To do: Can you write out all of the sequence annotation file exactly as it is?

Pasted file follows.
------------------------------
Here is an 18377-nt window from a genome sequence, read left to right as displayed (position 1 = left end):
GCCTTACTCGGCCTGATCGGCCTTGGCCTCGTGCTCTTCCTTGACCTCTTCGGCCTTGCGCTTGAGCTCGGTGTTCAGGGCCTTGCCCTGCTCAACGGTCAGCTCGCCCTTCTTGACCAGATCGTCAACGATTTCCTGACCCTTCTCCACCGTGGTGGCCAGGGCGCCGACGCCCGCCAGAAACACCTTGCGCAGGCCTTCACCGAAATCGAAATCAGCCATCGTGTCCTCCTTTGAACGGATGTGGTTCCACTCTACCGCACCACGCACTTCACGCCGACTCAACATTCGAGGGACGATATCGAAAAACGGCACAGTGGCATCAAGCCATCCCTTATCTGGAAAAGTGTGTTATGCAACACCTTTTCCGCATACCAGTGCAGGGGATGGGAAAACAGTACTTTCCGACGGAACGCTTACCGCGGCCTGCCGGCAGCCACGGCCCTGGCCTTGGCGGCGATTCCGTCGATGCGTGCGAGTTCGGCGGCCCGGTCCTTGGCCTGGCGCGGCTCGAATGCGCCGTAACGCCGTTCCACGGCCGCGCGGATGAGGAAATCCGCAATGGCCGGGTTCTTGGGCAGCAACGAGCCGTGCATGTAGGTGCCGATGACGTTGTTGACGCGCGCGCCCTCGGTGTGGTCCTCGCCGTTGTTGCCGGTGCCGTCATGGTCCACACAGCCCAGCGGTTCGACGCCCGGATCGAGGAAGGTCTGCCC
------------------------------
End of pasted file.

Here is an 18377-nt window from a genome sequence, read left to right as displayed (position 1 = left end):
GCCTTACTCGGCCTGATCGGCCTTGGCCTCGTGCTCTTCCTTGACCTCTTCGGCCTTGCGCTTGAGCTCGGTGTTCAGGGCCTTGCCCTGCTCAACGGTCAGCTCGCCCTTCTTGACCAGATCGTCAACGATTTCCTGACCCTTCTCCACCGTGGTGGCCAGGGCGCCGACGCCCGCCAGAAACACCTTGCGCAGGCCTTCACCGAAATCGAAATCAGCCATCGTGTCCTCCTTTGAACGGATGTGGTTCCACTCTACCGCACCACGCACTTCACGCCGACTCAACATTCGAGGGACGATATCGAAAAACGGCACAGTGGCATCAAGCCATCCCTTATCTGGAAAAGTGTGTTATGCAACACCTTTTCCGCATACCAGTGCAGGGGATGGGAAAACAGTACTTTCCGACGGAACGCTTACCGCGGCCTGCCGGCAGCCACGGCCCTGGCCTTGGCGGCGATTCCGTCGATGCGTGCGAGTTCGGCGGCCCGGTCCTTGGCCTGGCGCGGCTCGAATGCGCCGTAACGCCGTTCCACGGCCGCGCGGATGAGGAAATCCGCAATGGCCGGGTTCTTGGGCAGCAACGAGCCGTGCATGTAGGTGCCGATGACGTTGTTGACGCGCGCGCCCTCGGTGTGGTCCTCGCCGTTGTTGCCGGTGCCGTCATGGTCCACACAGCCCAGCGGTTCGACGCCCGGATCGAGGAAGGTCTGCCC